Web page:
Canadian Forest Service Publications

Prescribed buring in the tallgrass prairie ecosystem. 2012. Wotton, M. Natural Resources Canada. Canadian Forest Service. Great Lakes Forestry Centre. Sault Ste. Marie, Ontario. Frontline Express 55. 2p.

Year: 2012

Available from: Great Lakes Forestry Centre

Catalog ID: 33361

Language: English

Series: Frontline Express (GLFC - Sault Ste. Marie)

CFS Availability: PDF (download)

Abstract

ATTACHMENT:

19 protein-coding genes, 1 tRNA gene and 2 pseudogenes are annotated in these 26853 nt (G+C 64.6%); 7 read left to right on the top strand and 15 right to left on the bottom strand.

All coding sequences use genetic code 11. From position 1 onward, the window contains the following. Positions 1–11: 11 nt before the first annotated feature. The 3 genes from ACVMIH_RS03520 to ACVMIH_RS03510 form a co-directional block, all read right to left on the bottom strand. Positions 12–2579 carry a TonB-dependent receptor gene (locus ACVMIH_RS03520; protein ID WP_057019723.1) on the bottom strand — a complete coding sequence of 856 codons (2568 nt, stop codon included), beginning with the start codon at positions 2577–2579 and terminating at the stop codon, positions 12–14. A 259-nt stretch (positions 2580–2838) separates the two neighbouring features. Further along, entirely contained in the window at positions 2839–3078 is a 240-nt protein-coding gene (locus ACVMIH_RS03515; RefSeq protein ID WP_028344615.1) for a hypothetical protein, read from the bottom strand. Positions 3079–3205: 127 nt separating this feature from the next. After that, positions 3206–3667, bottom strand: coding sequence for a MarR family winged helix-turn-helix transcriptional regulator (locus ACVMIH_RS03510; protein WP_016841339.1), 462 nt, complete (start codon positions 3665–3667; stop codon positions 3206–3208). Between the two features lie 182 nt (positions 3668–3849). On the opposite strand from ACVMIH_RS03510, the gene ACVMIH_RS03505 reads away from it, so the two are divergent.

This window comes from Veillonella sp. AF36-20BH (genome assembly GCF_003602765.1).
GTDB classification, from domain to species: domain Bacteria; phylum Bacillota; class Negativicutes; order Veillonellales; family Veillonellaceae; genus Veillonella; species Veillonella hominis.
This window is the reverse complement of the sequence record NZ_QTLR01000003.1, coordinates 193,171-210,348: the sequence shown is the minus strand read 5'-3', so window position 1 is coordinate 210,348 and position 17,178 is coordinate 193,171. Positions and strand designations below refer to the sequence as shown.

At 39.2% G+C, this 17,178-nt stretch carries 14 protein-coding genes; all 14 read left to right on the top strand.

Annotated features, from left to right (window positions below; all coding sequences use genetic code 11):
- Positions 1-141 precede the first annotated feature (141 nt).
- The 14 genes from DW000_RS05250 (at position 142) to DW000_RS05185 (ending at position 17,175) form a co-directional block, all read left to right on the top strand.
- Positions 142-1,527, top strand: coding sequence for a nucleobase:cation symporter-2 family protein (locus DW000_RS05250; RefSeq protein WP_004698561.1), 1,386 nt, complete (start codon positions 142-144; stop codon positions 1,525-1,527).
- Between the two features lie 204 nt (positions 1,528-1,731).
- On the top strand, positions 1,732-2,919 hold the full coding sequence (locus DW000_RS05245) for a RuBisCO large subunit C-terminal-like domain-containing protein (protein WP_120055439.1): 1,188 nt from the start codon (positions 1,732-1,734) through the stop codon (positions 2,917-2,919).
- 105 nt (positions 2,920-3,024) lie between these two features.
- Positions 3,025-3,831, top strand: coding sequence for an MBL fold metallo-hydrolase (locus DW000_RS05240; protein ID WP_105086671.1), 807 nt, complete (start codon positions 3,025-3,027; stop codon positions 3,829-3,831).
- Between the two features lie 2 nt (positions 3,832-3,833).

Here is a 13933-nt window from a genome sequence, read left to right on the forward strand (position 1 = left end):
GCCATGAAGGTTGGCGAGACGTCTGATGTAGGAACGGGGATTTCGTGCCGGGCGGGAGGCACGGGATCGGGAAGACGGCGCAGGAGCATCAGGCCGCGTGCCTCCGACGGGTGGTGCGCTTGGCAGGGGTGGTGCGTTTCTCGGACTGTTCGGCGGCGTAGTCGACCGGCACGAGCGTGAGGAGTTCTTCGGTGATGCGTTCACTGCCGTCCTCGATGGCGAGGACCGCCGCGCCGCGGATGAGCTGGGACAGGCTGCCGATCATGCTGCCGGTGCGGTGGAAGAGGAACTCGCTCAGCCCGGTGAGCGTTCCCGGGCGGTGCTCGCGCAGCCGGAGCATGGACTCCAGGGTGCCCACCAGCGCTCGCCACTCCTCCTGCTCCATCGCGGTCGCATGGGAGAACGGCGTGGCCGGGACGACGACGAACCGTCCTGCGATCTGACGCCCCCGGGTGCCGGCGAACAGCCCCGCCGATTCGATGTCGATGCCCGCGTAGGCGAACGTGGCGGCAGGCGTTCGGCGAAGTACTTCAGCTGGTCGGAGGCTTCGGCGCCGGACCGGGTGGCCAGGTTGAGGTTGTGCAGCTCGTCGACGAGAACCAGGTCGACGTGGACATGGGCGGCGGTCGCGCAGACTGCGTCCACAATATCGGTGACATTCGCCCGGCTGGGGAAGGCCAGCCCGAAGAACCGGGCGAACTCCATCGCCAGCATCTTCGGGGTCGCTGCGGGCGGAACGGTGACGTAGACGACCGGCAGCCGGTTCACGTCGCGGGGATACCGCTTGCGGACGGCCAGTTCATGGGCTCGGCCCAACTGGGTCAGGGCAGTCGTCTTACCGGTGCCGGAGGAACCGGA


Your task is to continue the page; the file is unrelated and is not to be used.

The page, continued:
The tallgrass prairie ecosystem is one of the most endangered ecosystems in Canada. It is characterized by grasses up to three metres tall and by a variety of wildflowers and fauna, including numerous species at risk. It once covered close to 1000 km2 throughout southern Ontario and now only 3% of that area remains as small, fragmented pockets. These areas, between the Trent River and Windsor, represent the most easterly extent of the ecosystem in Canada. A major cause of the decline of this ecosystem was the practice of fire exclusion in the last century; frequent fires are needed to encourage seed production and prevent the encroachment of woody plants. Restoration efforts over the last 20 years have included an increasingly active prescribed burning program, delivered by a growing range of stakeholders. Fire scientists with the Canadian Forest Service (CFS), recognized worldwide for their expertise in developing fire behaviour prediction systems, have been involved in creating new prediction models for fire behaviour in grasses. These new models are intended to more accurately predict rate of spread for the tallgrass prairie ecosystem fuel type than the current model. The recently published “Field Guide to Predicting Fire Behaviour in Ontario’s Tallgrass Prairie” will provide burn practitioners with the best available science and tools to assist them in preparing burn plans and making decisions about expected fire behaviour on any potential burn day, thus minimizing risk to the public and to property in the area.

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